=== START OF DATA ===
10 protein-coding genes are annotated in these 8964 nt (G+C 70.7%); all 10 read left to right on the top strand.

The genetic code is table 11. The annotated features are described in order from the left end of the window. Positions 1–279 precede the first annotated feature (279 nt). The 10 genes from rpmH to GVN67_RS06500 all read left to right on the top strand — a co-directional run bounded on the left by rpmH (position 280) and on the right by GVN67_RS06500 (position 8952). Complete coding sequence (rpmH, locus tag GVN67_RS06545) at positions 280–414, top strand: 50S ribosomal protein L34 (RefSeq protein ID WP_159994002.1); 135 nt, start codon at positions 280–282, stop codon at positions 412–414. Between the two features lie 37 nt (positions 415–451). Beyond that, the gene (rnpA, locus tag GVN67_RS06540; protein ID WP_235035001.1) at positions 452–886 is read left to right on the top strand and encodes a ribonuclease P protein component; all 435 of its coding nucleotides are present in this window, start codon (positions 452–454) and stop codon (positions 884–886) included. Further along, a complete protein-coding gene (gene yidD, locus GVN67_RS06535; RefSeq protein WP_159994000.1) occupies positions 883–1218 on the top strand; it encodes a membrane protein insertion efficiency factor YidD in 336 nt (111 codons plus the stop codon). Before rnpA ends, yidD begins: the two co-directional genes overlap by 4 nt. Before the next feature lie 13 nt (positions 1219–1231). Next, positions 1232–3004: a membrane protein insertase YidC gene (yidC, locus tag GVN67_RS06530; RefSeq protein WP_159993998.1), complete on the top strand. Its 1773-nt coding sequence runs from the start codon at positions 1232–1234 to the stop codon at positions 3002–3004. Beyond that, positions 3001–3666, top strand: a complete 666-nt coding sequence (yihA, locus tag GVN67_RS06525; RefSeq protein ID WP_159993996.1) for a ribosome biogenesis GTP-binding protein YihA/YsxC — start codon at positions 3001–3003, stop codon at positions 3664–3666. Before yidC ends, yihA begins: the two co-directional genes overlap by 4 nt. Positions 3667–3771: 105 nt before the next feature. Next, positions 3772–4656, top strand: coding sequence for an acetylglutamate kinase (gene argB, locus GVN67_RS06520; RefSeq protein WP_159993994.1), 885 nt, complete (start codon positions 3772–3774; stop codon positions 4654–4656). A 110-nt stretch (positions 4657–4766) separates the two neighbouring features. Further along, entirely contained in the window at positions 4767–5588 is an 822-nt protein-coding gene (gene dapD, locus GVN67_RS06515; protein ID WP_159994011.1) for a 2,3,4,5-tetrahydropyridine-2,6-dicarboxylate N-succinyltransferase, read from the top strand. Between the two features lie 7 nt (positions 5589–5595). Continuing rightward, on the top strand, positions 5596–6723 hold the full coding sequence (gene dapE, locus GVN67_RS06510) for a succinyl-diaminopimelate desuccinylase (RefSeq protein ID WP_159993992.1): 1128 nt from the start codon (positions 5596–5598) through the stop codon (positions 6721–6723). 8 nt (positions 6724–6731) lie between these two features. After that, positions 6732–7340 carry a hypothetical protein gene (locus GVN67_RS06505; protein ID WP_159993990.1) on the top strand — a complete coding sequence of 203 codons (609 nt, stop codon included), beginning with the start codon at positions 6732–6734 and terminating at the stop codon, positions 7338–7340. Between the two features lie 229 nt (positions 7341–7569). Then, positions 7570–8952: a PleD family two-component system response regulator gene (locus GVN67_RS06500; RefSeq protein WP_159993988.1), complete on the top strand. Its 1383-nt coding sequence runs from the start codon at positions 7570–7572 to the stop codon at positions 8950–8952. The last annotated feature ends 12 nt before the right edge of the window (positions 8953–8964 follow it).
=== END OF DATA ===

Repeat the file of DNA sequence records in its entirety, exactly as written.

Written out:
10 protein-coding genes are annotated in these 8964 nt (G+C 70.7%); all 10 read left to right on the top strand.

The genetic code is table 11. The annotated features are described in order from the left end of the window. Positions 1–279 precede the first annotated feature (279 nt). The 10 genes from rpmH to GVN67_RS06500 all read left to right on the top strand — a co-directional run bounded on the left by rpmH (position 280) and on the right by GVN67_RS06500 (position 8952). Complete coding sequence (rpmH, locus tag GVN67_RS06545) at positions 280–414, top strand: 50S ribosomal protein L34 (RefSeq protein ID WP_159994002.1); 135 nt, start codon at positions 280–282, stop codon at positions 412–414. Between the two features lie 37 nt (positions 415–451). Beyond that, the gene (rnpA, locus tag GVN67_RS06540; protein ID WP_235035001.1) at positions 452–886 is read left to right on the top strand and encodes a ribonuclease P protein component; all 435 of its coding nucleotides are present in this window, start codon (positions 452–454) and stop codon (positions 884–886) included. Further along, a complete protein-coding gene (gene yidD, locus GVN67_RS06535; RefSeq protein WP_159994000.1) occupies positions 883–1218 on the top strand; it encodes a membrane protein insertion efficiency factor YidD in 336 nt (111 codons plus the stop codon). Before rnpA ends, yidD begins: the two co-directional genes overlap by 4 nt. Before the next feature lie 13 nt (positions 1219–1231). Next, positions 1232–3004: a membrane protein insertase YidC gene (yidC, locus tag GVN67_RS06530; RefSeq protein WP_159993998.1), complete on the top strand. Its 1773-nt coding sequence runs from the start codon at positions 1232–1234 to the stop codon at positions 3002–3004. Beyond that, positions 3001–3666, top strand: a complete 666-nt coding sequence (yihA, locus tag GVN67_RS06525; RefSeq protein ID WP_159993996.1) for a ribosome biogenesis GTP-binding protein YihA/YsxC — start codon at positions 3001–3003, stop codon at positions 3664–3666. Before yidC ends, yihA begins: the two co-directional genes overlap by 4 nt. Positions 3667–3771: 105 nt before the next feature. Next, positions 3772–4656, top strand: coding sequence for an acetylglutamate kinase (gene argB, locus GVN67_RS06520; RefSeq protein WP_159993994.1), 885 nt, complete (start codon positions 3772–3774; stop codon positions 4654–4656). A 110-nt stretch (positions 4657–4766) separates the two neighbouring features. Further along, entirely contained in the window at positions 4767–5588 is an 822-nt protein-coding gene (gene dapD, locus GVN67_RS06515; protein ID WP_159994011.1) for a 2,3,4,5-tetrahydropyridine-2,6-dicarboxylate N-succinyltransferase, read from the top strand. Between the two features lie 7 nt (positions 5589–5595). Continuing rightward, on the top strand, positions 5596–6723 hold the full coding sequence (gene dapE, locus GVN67_RS06510) for a succinyl-diaminopimelate desuccinylase (RefSeq protein ID WP_159993992.1): 1128 nt from the start codon (positions 5596–5598) through the stop codon (positions 6721–6723). 8 nt (positions 6724–6731) lie between these two features. After that, positions 6732–7340 carry a hypothetical protein gene (locus GVN67_RS06505; protein ID WP_159993990.1) on the top strand — a complete coding sequence of 203 codons (609 nt, stop codon included), beginning with the start codon at positions 6732–6734 and terminating at the stop codon, positions 7338–7340. Between the two features lie 229 nt (positions 7341–7569). Then, positions 7570–8952: a PleD family two-component system response regulator gene (locus GVN67_RS06500; RefSeq protein WP_159993988.1), complete on the top strand. Its 1383-nt coding sequence runs from the start codon at positions 7570–7572 to the stop codon at positions 8950–8952. The last annotated feature ends 12 nt before the right edge of the window (positions 8953–8964 follow it).